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The Queen in the mean time passes up through the Body of the Church, into, and through the Choir, and so up the Stairs to the Theatre; and having passed by Her Throne, She makes Her humble Adoration, and then kneeling at the Faldstool set for Her before Her Chair, uses some short private Prayers; and after, sitting down (not in Her Throne, but in Her Chair before, and below, Her Throne,) there reposes Herself.
SECT. II.-THE RECOGNITION.
The Queen being so placed, the Archbishop turneth to the East part of the Theatre, and after, together with
7 According to the pictures of the late coronations, this "faldstool" has changed much from its original and proper shape: it would now seem that a desk to kneel at is placed before the chair, upon which it would not be possible to sit, which was one end and object of the proper faldstool. The name however has been retained, and we have only to regret that the thing itself has been changed. Very probably this has been owing to the interference of subordinate officials: who, very ignorant of the purpose and meaning of many parts of the Service, and of the proper ornaments and the furniture to be provided, have nevertheless obtruded themselves into matters beyond their office.
The same alteration has taken place in France: and there also the proper faldstool has been sup
planted by a cushioned desk to kneel at. How long this has been, I know not, in either case: but the faldstool was not used at the coronation of Louis XV. in 1722. See the plates, in the account of it. Le Sacre de Louis XV, Roy de France. fol. And see below, note 11.
Du Cange explains the faldistorium to be, "Sella plicatilis," which in fact it was: something like the common camp-stool of the present day. The same writer quotes various etymologies which have been proposed for the name; the most probable of which, as it is the most obvious, derives it " a Longobardico Falden, plicare, et Stoul, sedes." In the coronationservice of Charles V. of France, so often cited above, the faldstool occurs in many of the illuminations; one is placed for the king,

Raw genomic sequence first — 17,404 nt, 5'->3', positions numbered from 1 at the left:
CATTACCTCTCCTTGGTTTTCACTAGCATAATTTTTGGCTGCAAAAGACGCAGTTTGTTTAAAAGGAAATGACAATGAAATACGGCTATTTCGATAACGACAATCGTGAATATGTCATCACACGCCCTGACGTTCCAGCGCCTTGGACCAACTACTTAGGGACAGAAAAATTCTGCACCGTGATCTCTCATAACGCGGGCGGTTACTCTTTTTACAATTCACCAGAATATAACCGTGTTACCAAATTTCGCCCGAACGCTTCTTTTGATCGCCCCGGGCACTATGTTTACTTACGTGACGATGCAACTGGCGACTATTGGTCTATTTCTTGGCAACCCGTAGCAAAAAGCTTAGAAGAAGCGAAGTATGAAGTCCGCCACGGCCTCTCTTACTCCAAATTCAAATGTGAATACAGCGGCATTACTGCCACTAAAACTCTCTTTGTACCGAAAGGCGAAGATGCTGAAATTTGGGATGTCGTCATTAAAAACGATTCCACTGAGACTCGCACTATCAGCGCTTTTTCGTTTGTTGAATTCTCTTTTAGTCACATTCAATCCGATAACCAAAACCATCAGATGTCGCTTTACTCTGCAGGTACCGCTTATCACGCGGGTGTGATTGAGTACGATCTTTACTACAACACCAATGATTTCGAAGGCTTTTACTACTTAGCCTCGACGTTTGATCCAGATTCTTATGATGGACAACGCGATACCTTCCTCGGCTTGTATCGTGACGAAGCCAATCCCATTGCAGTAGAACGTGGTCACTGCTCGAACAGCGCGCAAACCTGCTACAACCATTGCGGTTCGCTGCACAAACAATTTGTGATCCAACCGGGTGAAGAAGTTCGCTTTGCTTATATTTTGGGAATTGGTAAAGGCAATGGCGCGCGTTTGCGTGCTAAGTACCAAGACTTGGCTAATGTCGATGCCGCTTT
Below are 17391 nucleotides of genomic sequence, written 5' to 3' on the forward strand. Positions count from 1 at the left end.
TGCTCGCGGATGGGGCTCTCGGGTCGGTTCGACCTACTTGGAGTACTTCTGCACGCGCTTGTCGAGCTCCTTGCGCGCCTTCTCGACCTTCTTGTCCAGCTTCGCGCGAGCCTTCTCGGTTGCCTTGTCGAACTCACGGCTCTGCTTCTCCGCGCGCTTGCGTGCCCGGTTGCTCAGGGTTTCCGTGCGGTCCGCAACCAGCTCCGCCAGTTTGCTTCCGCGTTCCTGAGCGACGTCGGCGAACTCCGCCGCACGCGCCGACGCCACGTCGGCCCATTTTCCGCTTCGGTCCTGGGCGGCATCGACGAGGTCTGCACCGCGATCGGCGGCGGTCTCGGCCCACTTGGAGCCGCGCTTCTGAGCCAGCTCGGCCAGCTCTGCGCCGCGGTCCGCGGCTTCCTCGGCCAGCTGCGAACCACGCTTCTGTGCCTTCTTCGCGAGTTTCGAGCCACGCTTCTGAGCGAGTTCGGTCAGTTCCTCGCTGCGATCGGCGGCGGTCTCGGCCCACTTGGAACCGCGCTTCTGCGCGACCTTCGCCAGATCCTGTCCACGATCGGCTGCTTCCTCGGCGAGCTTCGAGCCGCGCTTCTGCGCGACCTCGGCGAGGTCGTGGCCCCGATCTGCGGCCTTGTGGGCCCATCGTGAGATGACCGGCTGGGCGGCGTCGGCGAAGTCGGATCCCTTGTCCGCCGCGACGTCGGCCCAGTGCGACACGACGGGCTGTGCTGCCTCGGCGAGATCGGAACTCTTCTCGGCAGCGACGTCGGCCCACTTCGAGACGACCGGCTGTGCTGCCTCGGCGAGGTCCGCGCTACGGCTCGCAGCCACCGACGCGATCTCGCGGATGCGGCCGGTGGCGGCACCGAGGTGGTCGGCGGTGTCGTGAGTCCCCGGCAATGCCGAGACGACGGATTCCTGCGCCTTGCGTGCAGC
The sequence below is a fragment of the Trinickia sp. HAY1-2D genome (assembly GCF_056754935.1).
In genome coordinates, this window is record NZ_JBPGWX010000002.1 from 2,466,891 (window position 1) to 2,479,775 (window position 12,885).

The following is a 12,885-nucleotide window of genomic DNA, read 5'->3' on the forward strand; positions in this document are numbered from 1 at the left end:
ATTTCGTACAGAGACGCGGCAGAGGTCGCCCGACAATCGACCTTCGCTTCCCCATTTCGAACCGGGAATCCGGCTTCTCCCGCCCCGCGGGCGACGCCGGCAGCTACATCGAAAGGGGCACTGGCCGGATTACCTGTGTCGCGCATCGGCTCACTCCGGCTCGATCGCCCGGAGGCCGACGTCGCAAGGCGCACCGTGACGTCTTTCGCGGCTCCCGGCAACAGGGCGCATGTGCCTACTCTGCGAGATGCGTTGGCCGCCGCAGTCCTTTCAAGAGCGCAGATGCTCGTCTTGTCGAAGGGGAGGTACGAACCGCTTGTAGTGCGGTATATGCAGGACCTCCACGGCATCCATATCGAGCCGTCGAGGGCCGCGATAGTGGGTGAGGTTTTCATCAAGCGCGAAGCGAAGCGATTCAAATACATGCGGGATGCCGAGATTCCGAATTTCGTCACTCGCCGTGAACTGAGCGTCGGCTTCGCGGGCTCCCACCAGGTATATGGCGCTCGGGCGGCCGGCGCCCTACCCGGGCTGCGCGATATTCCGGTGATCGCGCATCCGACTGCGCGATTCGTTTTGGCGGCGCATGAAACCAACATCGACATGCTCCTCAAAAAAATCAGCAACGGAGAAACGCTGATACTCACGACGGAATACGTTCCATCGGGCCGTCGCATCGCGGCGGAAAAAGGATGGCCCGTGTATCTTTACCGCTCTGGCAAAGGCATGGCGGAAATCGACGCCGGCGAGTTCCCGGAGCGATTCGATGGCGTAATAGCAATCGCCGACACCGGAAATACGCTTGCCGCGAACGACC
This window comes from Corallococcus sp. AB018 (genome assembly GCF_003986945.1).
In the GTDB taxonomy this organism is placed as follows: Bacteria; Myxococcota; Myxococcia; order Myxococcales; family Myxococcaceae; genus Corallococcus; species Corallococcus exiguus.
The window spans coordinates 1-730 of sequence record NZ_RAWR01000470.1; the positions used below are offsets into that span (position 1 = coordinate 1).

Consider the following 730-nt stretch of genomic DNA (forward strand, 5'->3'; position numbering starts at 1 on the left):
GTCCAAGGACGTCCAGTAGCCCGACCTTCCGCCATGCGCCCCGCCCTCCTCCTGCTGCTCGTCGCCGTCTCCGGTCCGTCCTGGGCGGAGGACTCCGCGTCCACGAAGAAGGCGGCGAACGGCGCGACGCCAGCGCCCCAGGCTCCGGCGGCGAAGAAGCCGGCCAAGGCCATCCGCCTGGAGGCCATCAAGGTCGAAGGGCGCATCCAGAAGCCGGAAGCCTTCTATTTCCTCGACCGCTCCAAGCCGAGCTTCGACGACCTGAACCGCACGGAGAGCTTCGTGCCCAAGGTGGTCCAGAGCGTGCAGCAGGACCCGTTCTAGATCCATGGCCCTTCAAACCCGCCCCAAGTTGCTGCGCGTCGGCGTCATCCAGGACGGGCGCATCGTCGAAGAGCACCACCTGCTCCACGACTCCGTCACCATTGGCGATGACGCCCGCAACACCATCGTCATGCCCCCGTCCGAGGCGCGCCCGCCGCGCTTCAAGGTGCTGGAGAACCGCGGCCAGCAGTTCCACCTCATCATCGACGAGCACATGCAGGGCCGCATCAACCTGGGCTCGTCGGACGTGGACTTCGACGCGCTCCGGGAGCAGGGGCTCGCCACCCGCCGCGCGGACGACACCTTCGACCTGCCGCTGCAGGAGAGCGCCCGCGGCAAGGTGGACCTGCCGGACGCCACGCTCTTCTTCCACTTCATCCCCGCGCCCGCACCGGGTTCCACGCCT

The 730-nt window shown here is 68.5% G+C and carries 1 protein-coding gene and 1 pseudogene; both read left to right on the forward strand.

the Lord Chancellor, Lord Great Chamberlain, Lord High Constable and Earl Marshal (Garter King of Arms preceding them), goes to the other three sides of the Theatre in this Order, South, West, and North, and at every of the four sides, with a loud Voice, speaks to the People: And the Queen in the mean time standing up by Her Chair, turns and shews Herself unto the People at every of the four sides of the Theatre, as the Archbishop is at every of them, and while He speaks thus to the People:
IRS, I here present unto you Queen VICTORIA, the Undoubted Queen of this Realm: Wherefore you who are come this Day to do your Homage, Are you willing to do the same?
The People signify their Willingness and Joy, by loud and repeated Acclamations, all with one Voice crying out,
God save Queen VICTORIA.
Then the Trumpets sound.
another for the archbishop, and both alike. A low crossed, or folding-stool, which might be used either to kneel at, or to sit upon : examples of both of which occur in the manuscript.
8 This title is of modern introduction, having been for the first time applied to this part of the Service, by Sandford, in his account of the coronation of James II. But the term is ancient; for
example, in the chronicle of John
9 "And the Choir sing this Anthem: The king shall rejoice, etc." Psalm xxj. Order of Geo. II.
a Pall and
SECT. III.-THE FIRST OBLATION.
The Bible, Paten, and Cup being brought by the Bishops who had borne them, and placed upon the Altar, the Archbishop goeth to the Altar and puts on his Cope, and standeth on the North Side of it: And the Bishops, who are to read the Litany, do also vest themselves. And the Officers of the Wardrobe, &c. spread Carpets and Cushions on the Floor and Steps of the Altar.